Increasing access to the internet will require affordable, reliable, and scalable infrastructure.
Global internet traffic is projected to grow ~25% annually. Fiber-optic cable can support this growth in demand, but rolling out an extensive fiber network often means deployment complications. Planning and digging trenches to lay lines can be time-consuming and costly, and tough terrain can pose physical challenges that make expansion nearly impossible.
Where fiber fails to reach, operators and service providers require rapid and economical way to serve high-speed connectivity using wireless technologies. Today most of these technologies operate in the radio spectrum, but radio spectrum alone cannot support the world’s growing data demand.
What if we leapfrogged to the optical spectrum, and unlocked 30 times more data capacity?
Like fiber, but without the cables, Taara uses light to transmit information at super high speeds through the air as a very narrow, invisible beam.
Extending high-speed broadband connectivity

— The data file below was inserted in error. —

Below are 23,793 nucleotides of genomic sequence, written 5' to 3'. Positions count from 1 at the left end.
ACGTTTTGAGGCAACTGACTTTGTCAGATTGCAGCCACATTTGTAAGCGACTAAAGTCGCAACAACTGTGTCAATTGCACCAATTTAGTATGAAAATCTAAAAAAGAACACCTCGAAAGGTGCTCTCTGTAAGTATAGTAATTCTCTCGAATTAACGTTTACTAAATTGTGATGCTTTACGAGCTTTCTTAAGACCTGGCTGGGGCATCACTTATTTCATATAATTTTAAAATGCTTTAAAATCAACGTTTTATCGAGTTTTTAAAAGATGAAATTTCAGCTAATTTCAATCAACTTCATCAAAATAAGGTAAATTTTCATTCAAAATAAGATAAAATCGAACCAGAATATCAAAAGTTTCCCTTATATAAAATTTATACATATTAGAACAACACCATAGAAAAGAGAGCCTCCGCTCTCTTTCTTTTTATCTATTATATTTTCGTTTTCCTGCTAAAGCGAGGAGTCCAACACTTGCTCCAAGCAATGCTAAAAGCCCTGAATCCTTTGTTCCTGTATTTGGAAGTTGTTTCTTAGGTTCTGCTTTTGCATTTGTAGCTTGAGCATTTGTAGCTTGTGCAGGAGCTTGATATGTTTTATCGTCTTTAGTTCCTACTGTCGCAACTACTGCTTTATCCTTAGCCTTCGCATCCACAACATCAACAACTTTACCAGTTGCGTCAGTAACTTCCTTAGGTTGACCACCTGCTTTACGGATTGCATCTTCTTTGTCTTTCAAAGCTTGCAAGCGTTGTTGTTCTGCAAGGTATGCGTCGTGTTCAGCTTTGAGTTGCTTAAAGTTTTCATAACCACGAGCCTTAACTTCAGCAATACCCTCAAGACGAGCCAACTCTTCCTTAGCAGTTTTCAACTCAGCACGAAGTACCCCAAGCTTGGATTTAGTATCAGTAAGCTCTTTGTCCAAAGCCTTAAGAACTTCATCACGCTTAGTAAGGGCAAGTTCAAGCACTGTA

The Taara team is currently deploying their light beam internet technology in India, Africa, and other locations around the world. Taara links offer a cost-effective and quickly deployable way to bring high-speed connectivity to cities and villages. Taara links help plug critical gaps to major access points, like cell towers and WiFi hotspots, and have the potential to help thousands of people access the educational, business, and communication benefits of the web.
High-throughput links move data wirelessly
- Extend fiber backhaul
- Augment radio backhaul
- Improve network resilience
- Cross challenging terrain
- Relay high-capacity backbone
- Provide redundancy path
Reimagining the future of connectivity
Follow Taara’s journey to connect the under connected with wireless optical communication technology.
Bringing the Internet to underserved locations
The Taara team is implementing 20 Gbps connectivity over distances up to 20 km with units that are fast and easy to deploy. The team is working with telcos, internet service providers (ISPs), and governments around the world to significantly accelerate the deployment of the extensive, high-throughput networks necessary to support the future of the web.